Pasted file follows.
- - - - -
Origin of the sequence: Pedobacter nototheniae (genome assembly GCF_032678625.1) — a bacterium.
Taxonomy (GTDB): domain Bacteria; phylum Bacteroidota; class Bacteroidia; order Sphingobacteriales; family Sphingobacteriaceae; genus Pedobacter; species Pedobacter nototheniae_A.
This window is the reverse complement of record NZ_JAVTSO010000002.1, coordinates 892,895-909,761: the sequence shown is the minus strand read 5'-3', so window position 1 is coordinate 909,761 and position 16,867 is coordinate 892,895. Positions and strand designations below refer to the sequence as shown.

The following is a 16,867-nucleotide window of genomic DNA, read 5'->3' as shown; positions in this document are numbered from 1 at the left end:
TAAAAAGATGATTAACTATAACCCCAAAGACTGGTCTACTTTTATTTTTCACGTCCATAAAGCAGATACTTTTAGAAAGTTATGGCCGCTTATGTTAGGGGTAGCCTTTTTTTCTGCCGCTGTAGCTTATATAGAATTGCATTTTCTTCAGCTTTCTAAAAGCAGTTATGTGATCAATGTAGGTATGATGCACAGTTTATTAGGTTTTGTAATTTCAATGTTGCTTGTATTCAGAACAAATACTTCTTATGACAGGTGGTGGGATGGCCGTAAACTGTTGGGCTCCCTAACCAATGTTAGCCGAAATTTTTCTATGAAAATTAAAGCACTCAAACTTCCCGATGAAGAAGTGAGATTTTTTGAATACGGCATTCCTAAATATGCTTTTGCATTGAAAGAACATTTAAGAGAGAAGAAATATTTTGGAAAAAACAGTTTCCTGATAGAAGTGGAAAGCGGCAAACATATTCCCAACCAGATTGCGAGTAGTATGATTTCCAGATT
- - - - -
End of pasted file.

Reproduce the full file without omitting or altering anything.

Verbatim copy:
Origin of the sequence: Pedobacter nototheniae (genome assembly GCF_032678625.1) — a bacterium.
Taxonomy (GTDB): domain Bacteria; phylum Bacteroidota; class Bacteroidia; order Sphingobacteriales; family Sphingobacteriaceae; genus Pedobacter; species Pedobacter nototheniae_A.
This window is the reverse complement of record NZ_JAVTSO010000002.1, coordinates 892,895-909,761: the sequence shown is the minus strand read 5'-3', so window position 1 is coordinate 909,761 and position 16,867 is coordinate 892,895. Positions and strand designations below refer to the sequence as shown.

The following is a 16,867-nucleotide window of genomic DNA, read 5'->3' as shown; positions in this document are numbered from 1 at the left end:
TAAAAAGATGATTAACTATAACCCCAAAGACTGGTCTACTTTTATTTTTCACGTCCATAAAGCAGATACTTTTAGAAAGTTATGGCCGCTTATGTTAGGGGTAGCCTTTTTTTCTGCCGCTGTAGCTTATATAGAATTGCATTTTCTTCAGCTTTCTAAAAGCAGTTATGTGATCAATGTAGGTATGATGCACAGTTTATTAGGTTTTGTAATTTCAATGTTGCTTGTATTCAGAACAAATACTTCTTATGACAGGTGGTGGGATGGCCGTAAACTGTTGGGCTCCCTAACCAATGTTAGCCGAAATTTTTCTATGAAAATTAAAGCACTCAAACTTCCCGATGAAGAAGTGAGATTTTTTGAATACGGCATTCCTAAATATGCTTTTGCATTGAAAGAACATTTAAGAGAGAAGAAATATTTTGGAAAAAACAGTTTCCTGATAGAAGTGGAAAGCGGCAAACATATTCCCAACCAGATTGCGAGTAGTATGATTTCCAGATT